“Financial Panic” and Online Censorship in Guatemala
The headlines in Guatemala's top newspaper, as well as on internationally popular site Boing Boing reported that a Twitter user was arrested by Guatemalan authorities, facing charges of “intent to incite financial panic." The last couple of weeks have been complicated for Guatemalans. Many human rights activists have received death threats via SMS; a YouTube video blamed high rank authorities for the murder of a prestigious lawyer, protests requesting the President to quit were live-streamed; and now a blogger and user of Twitter has been arrested on nonexistent charges.
Financial Panic as a Crime?
After some news of instability in the Guatemalan financial system spread via email last year, two commissions of Congress proposed and approved a law punishing the creation, distribution, or reproduction by any media or system of any information that might harm the financial system. On November 20, 2008, Decree 64-2008 introduced a new crime in the Guatemalan Criminal Code: “Financial Panic."
While the original purpose of the law was to be an instrument to protect financial institutions from “rumors” that might harm the stability and good reputation of the financial institutions, this time it was used as a tool of censorship by the office of the prosecutor, with intent to control the distribution of online content against the interest of the Government and its private-public bank.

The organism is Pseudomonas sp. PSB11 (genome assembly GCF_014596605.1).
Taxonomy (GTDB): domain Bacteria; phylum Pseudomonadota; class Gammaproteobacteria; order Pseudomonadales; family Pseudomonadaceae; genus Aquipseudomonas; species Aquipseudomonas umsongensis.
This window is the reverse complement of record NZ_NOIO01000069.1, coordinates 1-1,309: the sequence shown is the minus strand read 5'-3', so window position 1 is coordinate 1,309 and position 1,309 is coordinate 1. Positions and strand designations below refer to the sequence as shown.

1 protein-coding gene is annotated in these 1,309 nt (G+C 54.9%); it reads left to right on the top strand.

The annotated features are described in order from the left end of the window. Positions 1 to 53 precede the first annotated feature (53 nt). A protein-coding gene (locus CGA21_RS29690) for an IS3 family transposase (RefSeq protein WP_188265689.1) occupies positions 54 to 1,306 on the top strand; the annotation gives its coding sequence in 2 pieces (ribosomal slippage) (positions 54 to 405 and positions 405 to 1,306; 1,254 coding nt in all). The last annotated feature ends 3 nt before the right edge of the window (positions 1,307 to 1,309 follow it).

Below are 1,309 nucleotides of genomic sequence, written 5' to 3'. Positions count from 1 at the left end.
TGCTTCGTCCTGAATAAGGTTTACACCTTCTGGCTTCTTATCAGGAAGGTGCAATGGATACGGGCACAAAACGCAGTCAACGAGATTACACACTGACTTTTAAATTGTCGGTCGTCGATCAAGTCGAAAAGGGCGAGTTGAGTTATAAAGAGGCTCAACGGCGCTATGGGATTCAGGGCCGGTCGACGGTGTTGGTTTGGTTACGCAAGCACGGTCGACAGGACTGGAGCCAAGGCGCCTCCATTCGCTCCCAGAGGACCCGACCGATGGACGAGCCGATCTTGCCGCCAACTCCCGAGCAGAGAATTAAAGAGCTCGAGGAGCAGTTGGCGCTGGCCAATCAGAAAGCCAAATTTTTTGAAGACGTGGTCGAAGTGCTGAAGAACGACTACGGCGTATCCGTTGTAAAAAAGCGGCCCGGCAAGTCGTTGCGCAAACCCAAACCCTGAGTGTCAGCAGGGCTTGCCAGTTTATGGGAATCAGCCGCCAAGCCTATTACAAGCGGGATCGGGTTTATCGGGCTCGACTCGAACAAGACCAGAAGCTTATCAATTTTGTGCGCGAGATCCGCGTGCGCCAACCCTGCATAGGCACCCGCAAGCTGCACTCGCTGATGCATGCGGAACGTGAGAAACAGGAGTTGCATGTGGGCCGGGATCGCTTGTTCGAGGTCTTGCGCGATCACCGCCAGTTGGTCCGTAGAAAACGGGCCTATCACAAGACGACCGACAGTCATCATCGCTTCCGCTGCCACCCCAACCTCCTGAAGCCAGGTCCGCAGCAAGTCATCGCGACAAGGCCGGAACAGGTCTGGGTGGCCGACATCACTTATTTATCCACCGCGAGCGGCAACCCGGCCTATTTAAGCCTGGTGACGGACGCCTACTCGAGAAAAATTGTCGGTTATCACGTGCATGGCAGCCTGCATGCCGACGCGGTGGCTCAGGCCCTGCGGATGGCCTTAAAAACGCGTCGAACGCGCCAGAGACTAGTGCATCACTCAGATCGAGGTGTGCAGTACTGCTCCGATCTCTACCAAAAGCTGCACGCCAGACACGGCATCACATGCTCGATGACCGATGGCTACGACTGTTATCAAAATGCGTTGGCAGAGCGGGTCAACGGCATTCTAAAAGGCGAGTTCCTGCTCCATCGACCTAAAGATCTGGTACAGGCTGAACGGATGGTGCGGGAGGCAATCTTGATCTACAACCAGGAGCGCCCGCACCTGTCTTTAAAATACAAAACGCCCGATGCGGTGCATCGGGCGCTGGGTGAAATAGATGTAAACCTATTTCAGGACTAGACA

In accordance with the Law, the actions of the alleged criminal must be effective, resulting into massive withdrawals and cancellations of bank accounts in any financial institution. Intent is therefore not prosecutable, as intent is not a crime. Furthermore, to be prosecuted one must have a motive.
Why was Jeanfer Arrested?
The accused blogger and Twitter user sent a “tweet” message to his 250 followers, only some of whom were Guatemalan. Guatemala, which has a population of approximately 13 million, has only about a 10% Internet penetration rate. Most of the clients of Banrural are either public officers or people living in rural, isolated areas. Too few rural Guatemalans can read, and too little Internet content is written in indigenous languages; therefore, many of the bank's users could not possibly have been effected by Jeanfer's tweet.
Even more suspicious was the quick and effective arrest in the land of impunity. In recent years the government has flaunted international criminal law, committed extra-judicial executions, and forced evictions. The judiciary, a branch of government that in other countries might serve as a check on violence and corruption, only exacerbates these problems in Guatemala. Plagued with inefficiency, capacity shortages, and constant threats against judges, the courts perpetuate the impunity system, where only 90% of the murders are prosecuted.
But in this case, the suspect was arrested as soon as authorities could; perhaps they thought it was a good idea to produce a “chilling effect” among the social networks in Guatemala. It wasn´t. Now the community is active both in local and global levels to fight for an open Internet and free flow of ideas using any media and enforcing their rights guaranteed by the Inter-American Convention of Human Rights.
The blogger has been fined approximately USD 5,000 and has been placed under house arrest.